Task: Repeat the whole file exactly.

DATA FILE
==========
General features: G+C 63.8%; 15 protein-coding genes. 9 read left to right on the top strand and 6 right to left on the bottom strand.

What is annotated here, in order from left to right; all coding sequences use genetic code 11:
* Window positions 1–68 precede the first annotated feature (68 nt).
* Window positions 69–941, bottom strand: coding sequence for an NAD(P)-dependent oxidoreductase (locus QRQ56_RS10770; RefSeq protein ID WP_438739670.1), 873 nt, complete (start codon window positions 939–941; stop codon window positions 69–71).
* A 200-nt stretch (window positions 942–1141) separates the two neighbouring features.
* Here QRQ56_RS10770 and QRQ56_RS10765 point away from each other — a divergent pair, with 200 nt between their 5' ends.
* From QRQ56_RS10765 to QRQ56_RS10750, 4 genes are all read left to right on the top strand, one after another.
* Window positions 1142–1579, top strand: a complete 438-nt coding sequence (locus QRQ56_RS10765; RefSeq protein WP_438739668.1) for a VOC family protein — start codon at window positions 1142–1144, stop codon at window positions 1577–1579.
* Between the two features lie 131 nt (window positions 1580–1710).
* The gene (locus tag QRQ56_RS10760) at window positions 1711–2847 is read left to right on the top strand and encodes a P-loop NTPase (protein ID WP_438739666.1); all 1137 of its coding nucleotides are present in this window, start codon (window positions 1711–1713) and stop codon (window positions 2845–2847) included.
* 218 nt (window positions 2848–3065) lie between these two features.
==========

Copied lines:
General features: G+C 63.8%; 15 protein-coding genes. 9 read left to right on the top strand and 6 right to left on the bottom strand.

What is annotated here, in order from left to right; all coding sequences use genetic code 11:
* Window positions 1–68 precede the first annotated feature (68 nt).
* Window positions 69–941, bottom strand: coding sequence for an NAD(P)-dependent oxidoreductase (locus QRQ56_RS10770; RefSeq protein ID WP_438739670.1), 873 nt, complete (start codon window positions 939–941; stop codon window positions 69–71).
* A 200-nt stretch (window positions 942–1141) separates the two neighbouring features.
* Here QRQ56_RS10770 and QRQ56_RS10765 point away from each other — a divergent pair, with 200 nt between their 5' ends.
* From QRQ56_RS10765 to QRQ56_RS10750, 4 genes are all read left to right on the top strand, one after another.
* Window positions 1142–1579, top strand: a complete 438-nt coding sequence (locus QRQ56_RS10765; RefSeq protein WP_438739668.1) for a VOC family protein — start codon at window positions 1142–1144, stop codon at window positions 1577–1579.
* Between the two features lie 131 nt (window positions 1580–1710).
* The gene (locus tag QRQ56_RS10760) at window positions 1711–2847 is read left to right on the top strand and encodes a P-loop NTPase (protein ID WP_438739666.1); all 1137 of its coding nucleotides are present in this window, start codon (window positions 1711–1713) and stop codon (window positions 2845–2847) included.
* 218 nt (window positions 2848–3065) lie between these two features.